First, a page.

Still, "the fact that fingolimod is given orally is a huge advantage," said the lead author of the yearlong study, Dr. Jeffrey Cohen, director of experimental therapeutics at the Mellen MS Center at the Cleveland Clinic in Ohio. "It appears to be effective and is generally well-tolerated."
The third study, also a phase 3 study, looked at the oral medication cladribine in comparison to placebo. In this study, more than 1,300 people with relapsing-remitting MS were randomly assigned to receive a cladribine dose of either 3.5 mg or 5.25 mg per kilogram of body weight or a placebo. During the second year of the study, those on cladribine were all given the lower dose.
As in the fingolimod studies, annual relapse rates were less than 1 percent. However, those on cladribine had relapse rates that were up to 58 percent lower. Disease activity and disability scores were also lower in the treatment groups.
Although the drug appeared to be generally well-tolerated, there were some serious side effects with cladribine as well, including serious herpes zoster infections. Herpes zoster is the virus that causes shingles, and there is a vaccine available for this virus. Whether getting the vaccine prior to treatment would lessen the risk of infection isn't clear because it hasn't been studied, said Richert. Cladribine was also associated with a potentially increased risk of cancer.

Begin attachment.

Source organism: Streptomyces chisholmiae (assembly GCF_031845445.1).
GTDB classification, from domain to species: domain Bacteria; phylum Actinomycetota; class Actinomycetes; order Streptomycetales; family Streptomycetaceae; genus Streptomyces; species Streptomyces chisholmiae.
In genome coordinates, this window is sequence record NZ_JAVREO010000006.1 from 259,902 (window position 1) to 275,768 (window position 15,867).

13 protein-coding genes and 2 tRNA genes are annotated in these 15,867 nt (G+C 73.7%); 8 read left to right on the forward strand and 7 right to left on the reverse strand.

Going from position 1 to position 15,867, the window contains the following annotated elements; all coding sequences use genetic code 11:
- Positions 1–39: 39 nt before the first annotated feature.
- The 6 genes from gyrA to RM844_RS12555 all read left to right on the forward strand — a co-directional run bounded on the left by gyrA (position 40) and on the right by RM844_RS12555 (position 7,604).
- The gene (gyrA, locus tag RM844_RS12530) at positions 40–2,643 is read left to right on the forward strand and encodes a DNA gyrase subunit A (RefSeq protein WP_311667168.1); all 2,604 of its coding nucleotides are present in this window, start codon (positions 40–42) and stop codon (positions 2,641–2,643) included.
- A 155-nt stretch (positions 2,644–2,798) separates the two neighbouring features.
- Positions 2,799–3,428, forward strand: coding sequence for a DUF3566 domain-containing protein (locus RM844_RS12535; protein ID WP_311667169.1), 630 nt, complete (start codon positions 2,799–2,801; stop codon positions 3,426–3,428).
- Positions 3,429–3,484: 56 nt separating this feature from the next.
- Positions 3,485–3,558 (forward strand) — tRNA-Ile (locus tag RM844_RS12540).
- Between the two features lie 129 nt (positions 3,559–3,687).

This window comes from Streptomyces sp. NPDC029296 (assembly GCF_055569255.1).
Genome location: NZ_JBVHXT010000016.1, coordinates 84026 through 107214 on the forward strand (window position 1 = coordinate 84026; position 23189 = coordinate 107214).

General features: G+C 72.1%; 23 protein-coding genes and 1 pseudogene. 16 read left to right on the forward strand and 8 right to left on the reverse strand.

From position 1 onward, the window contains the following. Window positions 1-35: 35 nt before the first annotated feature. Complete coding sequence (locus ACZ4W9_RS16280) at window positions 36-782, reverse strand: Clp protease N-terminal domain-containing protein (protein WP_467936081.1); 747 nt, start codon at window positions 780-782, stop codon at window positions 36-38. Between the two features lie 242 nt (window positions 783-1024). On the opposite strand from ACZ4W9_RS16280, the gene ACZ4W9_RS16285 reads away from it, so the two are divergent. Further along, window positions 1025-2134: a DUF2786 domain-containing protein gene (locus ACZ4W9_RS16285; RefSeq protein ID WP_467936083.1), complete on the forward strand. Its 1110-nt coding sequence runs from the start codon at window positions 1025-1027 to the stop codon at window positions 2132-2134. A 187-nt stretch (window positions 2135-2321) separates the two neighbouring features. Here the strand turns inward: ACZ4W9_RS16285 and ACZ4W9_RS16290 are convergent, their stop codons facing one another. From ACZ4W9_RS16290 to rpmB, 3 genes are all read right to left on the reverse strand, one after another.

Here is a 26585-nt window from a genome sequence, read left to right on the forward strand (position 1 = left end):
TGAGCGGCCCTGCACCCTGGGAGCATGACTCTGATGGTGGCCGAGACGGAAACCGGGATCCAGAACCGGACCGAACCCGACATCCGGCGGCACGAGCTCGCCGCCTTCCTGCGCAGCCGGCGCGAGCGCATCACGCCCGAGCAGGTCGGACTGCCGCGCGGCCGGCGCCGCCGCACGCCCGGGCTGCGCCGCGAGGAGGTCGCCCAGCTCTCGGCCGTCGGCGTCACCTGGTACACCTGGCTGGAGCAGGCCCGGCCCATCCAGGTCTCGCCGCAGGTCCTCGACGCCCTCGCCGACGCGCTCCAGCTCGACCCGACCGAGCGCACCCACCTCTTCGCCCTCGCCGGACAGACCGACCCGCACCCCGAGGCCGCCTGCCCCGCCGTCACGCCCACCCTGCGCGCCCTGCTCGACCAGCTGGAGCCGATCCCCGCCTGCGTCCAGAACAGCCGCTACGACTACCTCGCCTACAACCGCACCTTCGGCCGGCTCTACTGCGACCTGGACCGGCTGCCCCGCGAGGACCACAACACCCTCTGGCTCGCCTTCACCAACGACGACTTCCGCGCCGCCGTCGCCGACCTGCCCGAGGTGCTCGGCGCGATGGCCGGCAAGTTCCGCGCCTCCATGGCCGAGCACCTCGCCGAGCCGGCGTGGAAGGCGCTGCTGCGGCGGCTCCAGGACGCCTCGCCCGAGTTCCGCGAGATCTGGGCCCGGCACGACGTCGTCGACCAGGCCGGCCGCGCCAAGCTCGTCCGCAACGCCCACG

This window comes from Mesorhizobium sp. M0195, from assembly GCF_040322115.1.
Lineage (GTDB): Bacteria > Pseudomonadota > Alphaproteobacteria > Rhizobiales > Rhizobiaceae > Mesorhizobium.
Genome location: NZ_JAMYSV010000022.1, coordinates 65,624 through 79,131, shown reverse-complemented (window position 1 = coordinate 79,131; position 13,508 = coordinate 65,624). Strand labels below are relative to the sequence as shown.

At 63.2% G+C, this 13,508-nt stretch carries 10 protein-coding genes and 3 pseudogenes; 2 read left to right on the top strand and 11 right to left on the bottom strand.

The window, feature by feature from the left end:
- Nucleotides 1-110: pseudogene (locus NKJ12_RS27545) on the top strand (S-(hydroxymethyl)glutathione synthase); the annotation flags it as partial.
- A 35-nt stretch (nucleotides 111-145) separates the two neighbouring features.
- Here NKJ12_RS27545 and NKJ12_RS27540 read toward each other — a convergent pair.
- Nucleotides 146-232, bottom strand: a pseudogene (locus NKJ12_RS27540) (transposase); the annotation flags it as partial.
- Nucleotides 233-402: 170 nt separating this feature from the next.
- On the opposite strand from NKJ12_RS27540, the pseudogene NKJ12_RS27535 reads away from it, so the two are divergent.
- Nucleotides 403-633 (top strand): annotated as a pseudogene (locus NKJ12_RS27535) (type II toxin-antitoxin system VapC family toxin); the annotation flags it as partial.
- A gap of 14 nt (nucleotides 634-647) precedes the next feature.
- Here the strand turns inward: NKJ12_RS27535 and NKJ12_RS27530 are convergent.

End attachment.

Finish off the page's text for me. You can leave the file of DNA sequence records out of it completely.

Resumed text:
Another question that remains to be answered for both medications is whether or not they will increase the risk of a very serious brain infection known as progressive multifocal leukoencephalopathy (PML). It wasn't discovered that the MS medication, natalizumab (Tysabri), caused a slight increase in the rate of these infections until the drug came to market. That's because it's such a rare side effect.
Learn more about the treatment options currently available for multiple sclerosis from the National Multiple Sclerosis Society.
SOURCES: Jeffrey Cohen, M.D., director, experimental therapeutics, Mellen MS Center, Cleveland Clinic, Ohio; John Richert, M.D., executive vice president, research and clinical programs, National Multiple Sclerosis Society, New York City; Jan. 20, 2010, New England Journal of Medicine, online